I’m encountering a strange behavior where it seems yaw is being coupled into throttle command despite the Frame_Class definitely being set to SingleCopter. It also seems that there is quite a bit of random erratic throttle movement. Has anyone experienced this before? I was able to get this same airframe working well on iNav but for whatever reason I’m having no luck with Arducopter.
I noticed the same thing. At first my PIDs were just so far off that the vehicle was no where near stable and I thought something else was wrong. Now I’ve gotten it tuned well enough to hover, but yaw is still behaving very strangely. I’ve been holding off on posting my PIDs until I get it tuned better.
Good to know you’ve have GPS functionality working! I have not gotten that far yet.
Something else I noticed. The same exact airframe flew quite well with INAV and an F411 controller (yes, I copied you; thanks). Interestingly I had to move the battery farther above the main part of the machine to get the CG higher and this was eventually how INAV and the F411 were happy.
With SingleCopter I had to move the battery down lower to get a CG with which SingleCopter could cope.
I observed that while in AUTO flying mode, the throttle will automatically increase to help stabilize the craft. This was especially noticeable when the throttle was decreased to allow the craft to descend.
What usually happens is that with the throttle reduced during a descent, the craft begins to tip out of control as the thrust vectoring becomes less effective. Then the throttle automatically increases and the control system is able to recover the craft to level flight.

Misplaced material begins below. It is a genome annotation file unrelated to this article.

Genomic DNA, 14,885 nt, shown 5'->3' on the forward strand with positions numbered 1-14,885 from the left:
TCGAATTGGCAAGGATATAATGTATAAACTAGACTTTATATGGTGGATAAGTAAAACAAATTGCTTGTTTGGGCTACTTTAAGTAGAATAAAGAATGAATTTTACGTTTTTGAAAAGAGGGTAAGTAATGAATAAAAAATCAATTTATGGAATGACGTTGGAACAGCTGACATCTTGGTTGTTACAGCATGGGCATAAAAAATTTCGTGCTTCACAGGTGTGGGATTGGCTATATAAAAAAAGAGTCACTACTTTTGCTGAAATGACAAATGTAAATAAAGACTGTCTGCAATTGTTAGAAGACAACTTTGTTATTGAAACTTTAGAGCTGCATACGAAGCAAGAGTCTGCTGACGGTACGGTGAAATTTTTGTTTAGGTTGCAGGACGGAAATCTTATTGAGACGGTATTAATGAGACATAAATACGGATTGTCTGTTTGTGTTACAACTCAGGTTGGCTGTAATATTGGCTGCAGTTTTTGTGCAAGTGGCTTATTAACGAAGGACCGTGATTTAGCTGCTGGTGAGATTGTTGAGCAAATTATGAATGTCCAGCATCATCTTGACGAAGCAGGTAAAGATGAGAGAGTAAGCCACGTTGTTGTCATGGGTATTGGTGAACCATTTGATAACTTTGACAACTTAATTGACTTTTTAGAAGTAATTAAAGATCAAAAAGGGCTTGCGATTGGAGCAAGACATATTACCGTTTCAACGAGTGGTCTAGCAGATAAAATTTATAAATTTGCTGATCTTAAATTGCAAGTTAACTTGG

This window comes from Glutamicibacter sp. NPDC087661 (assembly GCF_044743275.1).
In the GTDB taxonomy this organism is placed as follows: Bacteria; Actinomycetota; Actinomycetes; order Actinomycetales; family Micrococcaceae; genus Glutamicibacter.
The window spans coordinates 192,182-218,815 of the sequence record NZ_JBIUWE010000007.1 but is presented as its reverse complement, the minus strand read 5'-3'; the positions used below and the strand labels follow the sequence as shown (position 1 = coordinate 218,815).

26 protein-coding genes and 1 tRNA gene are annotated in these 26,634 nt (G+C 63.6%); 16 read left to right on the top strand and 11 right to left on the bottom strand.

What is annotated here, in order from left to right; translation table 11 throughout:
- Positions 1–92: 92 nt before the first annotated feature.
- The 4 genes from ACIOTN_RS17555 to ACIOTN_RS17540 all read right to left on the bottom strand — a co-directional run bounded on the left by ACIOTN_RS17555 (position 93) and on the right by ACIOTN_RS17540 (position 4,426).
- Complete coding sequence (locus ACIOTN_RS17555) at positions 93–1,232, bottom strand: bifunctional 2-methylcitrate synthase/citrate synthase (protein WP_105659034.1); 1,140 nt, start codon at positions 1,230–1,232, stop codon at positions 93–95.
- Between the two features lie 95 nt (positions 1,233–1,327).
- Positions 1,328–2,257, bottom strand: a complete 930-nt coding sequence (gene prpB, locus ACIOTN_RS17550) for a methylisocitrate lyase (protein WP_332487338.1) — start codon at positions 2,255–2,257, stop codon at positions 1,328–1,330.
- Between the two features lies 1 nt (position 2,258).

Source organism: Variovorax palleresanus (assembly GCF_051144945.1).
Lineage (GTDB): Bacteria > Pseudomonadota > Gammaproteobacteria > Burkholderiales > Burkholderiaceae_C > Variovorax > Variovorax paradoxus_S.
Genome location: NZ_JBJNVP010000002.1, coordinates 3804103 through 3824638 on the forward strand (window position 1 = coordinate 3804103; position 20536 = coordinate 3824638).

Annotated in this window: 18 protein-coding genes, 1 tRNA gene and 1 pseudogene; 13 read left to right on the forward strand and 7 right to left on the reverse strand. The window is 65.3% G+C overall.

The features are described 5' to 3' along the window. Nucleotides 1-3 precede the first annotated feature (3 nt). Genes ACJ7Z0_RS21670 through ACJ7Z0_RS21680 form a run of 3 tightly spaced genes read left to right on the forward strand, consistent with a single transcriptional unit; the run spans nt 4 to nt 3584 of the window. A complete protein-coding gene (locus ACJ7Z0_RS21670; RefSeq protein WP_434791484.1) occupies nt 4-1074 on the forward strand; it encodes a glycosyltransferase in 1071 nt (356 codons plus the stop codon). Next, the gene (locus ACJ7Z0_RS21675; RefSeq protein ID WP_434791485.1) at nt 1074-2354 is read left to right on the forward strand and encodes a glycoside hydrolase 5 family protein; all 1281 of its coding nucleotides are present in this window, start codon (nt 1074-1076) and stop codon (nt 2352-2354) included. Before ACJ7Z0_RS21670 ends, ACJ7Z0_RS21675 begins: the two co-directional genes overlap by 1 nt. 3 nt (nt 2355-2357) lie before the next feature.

Thanks for the help! I’m going to try giving my fins some yaw bias as you discovered in the other singlecopter thread. Before seeing that post I had just about given up. Will also try lowering the CG as you recommended.
The throttle-yaw coupling doesn’t seem to be as much of an issue now.
Made good progress. Now have the machine flying a complete mission from take-off to landing. Well, almost. It tip overs on most landings.
My theory is that with the flight controller located directly above the inlet of the prop shroud, it is subject to unwanted pressure changes - especially in ground effect when there must be back pressure. This makes it difficult for the flight control software to accurately estimate the final landing rate of decent and it therefore does not turn off the motor. Here is the Arducopter (singlecopter) dataflash log excerpt showing the spike in the barometric altitude as it nears the ground. The crash is after it tips over.